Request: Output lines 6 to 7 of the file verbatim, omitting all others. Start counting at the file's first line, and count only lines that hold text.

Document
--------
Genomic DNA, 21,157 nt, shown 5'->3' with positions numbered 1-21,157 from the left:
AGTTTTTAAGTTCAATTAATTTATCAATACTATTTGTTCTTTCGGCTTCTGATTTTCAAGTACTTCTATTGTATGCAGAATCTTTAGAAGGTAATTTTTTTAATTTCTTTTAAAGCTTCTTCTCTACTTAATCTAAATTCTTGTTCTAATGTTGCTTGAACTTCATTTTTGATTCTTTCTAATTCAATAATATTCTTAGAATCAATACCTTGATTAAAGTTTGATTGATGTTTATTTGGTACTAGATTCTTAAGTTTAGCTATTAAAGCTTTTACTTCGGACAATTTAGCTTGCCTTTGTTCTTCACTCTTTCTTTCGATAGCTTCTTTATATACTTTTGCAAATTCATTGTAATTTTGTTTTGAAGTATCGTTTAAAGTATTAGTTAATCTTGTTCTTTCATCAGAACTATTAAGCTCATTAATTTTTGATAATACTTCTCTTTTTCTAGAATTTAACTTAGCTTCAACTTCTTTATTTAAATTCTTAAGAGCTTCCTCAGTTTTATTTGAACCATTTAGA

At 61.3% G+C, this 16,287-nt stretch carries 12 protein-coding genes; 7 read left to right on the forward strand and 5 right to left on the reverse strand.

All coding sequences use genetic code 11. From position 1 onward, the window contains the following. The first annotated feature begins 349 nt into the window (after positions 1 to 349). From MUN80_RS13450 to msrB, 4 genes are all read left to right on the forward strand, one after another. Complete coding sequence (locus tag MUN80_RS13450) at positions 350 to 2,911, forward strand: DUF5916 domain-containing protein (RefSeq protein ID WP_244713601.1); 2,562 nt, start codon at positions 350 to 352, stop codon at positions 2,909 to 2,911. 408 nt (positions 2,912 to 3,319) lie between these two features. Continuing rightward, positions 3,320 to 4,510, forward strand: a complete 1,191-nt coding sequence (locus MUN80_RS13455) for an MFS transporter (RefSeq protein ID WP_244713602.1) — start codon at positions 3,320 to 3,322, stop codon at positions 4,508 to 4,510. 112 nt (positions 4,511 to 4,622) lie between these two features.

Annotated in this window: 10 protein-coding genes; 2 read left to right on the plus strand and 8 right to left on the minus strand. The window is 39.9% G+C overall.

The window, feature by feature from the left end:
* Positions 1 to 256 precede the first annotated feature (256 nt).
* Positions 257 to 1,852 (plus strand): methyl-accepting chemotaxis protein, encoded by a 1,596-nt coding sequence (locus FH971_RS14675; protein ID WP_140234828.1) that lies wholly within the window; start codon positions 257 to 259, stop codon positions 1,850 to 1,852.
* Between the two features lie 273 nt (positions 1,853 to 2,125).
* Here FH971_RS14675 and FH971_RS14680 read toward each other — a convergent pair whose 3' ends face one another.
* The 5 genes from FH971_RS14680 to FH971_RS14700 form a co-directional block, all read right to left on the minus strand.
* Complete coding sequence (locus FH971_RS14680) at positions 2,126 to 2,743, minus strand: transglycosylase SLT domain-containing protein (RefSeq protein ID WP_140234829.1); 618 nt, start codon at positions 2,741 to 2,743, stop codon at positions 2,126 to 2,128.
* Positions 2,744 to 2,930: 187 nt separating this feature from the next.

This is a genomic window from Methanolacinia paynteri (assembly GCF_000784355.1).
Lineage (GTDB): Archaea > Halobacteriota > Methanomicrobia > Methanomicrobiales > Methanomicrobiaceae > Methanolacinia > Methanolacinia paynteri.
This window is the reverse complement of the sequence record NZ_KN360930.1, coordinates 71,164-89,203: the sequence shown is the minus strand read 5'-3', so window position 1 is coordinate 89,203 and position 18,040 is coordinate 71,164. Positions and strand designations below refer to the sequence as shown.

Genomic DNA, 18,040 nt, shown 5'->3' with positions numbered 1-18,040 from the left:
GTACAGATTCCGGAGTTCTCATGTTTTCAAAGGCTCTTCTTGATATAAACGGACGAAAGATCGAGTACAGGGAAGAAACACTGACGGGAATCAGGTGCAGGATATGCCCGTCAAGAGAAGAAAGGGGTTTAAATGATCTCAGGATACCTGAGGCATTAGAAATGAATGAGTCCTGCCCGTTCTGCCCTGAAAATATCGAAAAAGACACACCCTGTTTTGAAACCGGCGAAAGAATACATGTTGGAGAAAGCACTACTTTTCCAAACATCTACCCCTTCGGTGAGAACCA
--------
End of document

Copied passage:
The window, feature by feature from the left end:
* Positions 1 to 256 precede the first annotated feature (256 nt).